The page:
Why Community Health Systems Have Not Flourished in High Income Countries: What the Australian Experience Tells Us

Document Type : Original Article

Authors

Southgate Institute for Health, Society and Equity, Flinders University, Adelaide, SA, Australia

Abstract

Background 
Despite the value of community health systems, they have not flourished in high income countries and there are no system-wide examples in high income countries where community health is regarded as the mainstream model. Those that do exist in Australia, Canada, the United States and the United Kingdom provide examples of comprehensive primary healthcare (PHC) but are marginal to bio-medical primary medical care. The aim of this paper is to examine the factors that account for the absence of strong community health systems in high income countries, using Australia as an example.
 

Methods 
Data are drawn from two Australian PHC studies led by the authors. One examined seven case studies of community health services over a five-year period which saw considerable health system change. The second examined regional PHC organisations. We conducted new analysis using the ‘three I’s’ framework (interests, institutions, ideas) to examine why community health systems have not flourished in high-income countries.
 

Results 
The elements of the community health services that provide insights on how they could become the basis of an effective community health system are: a focus on equity and accessibility, effective community participation/control; multidisciplinary teamwork; and strategies from care to health promotion. Key barriers identified were: when general practitioners (GPs) were seen to lead rather than be part of a team; funding models that encourage curative services rather than disease prevention and health promotion; and professional and medical dominance so that community voices are drowned out.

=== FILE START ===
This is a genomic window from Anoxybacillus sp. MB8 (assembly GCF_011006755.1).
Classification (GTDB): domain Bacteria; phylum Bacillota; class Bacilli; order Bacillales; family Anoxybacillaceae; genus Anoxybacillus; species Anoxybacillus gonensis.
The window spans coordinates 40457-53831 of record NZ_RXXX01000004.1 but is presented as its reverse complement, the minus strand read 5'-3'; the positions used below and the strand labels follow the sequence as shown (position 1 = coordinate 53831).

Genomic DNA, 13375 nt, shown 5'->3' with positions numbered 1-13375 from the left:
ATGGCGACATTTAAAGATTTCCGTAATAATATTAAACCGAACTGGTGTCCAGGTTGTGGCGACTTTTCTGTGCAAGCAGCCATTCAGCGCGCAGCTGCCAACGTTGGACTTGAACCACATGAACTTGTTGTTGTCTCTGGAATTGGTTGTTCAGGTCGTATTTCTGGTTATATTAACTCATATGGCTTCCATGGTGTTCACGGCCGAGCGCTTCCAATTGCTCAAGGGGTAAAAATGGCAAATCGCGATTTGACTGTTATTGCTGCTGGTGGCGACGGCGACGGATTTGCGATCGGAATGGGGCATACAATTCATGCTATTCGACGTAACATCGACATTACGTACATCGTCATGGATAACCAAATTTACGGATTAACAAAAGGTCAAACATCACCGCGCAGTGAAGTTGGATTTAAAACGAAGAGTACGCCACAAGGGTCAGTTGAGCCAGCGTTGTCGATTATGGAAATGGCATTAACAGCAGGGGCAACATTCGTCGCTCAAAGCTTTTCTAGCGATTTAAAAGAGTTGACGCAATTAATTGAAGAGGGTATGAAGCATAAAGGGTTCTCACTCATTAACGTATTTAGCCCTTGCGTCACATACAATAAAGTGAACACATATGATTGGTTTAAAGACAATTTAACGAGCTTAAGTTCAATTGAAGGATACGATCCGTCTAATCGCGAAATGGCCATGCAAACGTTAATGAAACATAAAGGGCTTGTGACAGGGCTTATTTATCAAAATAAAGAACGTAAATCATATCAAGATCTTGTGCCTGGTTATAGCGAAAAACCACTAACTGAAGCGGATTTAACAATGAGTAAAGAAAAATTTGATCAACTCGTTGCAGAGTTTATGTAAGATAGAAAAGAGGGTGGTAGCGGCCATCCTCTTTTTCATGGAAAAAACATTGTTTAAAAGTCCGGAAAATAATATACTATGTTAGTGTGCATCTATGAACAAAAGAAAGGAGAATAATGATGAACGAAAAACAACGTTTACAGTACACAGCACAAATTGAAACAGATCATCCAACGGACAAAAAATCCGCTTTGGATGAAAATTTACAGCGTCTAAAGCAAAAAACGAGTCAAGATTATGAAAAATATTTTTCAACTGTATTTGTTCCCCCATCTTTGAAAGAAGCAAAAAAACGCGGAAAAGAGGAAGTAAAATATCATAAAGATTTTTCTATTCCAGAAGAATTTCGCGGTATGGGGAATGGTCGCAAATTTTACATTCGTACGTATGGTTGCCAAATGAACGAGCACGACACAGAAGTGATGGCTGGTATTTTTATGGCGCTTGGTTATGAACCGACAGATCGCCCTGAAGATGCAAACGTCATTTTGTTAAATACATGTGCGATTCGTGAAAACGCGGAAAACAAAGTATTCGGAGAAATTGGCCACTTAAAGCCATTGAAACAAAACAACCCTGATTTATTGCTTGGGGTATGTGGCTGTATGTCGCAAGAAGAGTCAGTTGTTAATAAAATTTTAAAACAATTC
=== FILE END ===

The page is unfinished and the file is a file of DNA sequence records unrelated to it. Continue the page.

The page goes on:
Conclusion 
Our study of the community health system in Australia indicates that instituting such a system in high income countries will require systematic ideological, political and institutional change to shift the overarching government policy environment, and health sector policies and practices towards a social model of health which allows community control, and multidisciplinary service provision.

Keywords


  1. Baum FE, Bégin M, Houweling TA, Taylor S. Changes not for the fainthearted: reorienting health care systems toward health equity through action on the social determinants of health. Am J Public Health. 2009;99(11):1967-1974. doi:10.2105/ajph.2008.154856
  2. Baum FE, Legge DG, Freeman T, Lawless A, Labonté R, Jolley GM. The potential for multi-disciplinary primary health care services to take action on the social determinants of health: actions and constraints. BMC Public Health. 2013;13:460. doi:10.1186/1471-2458-13-460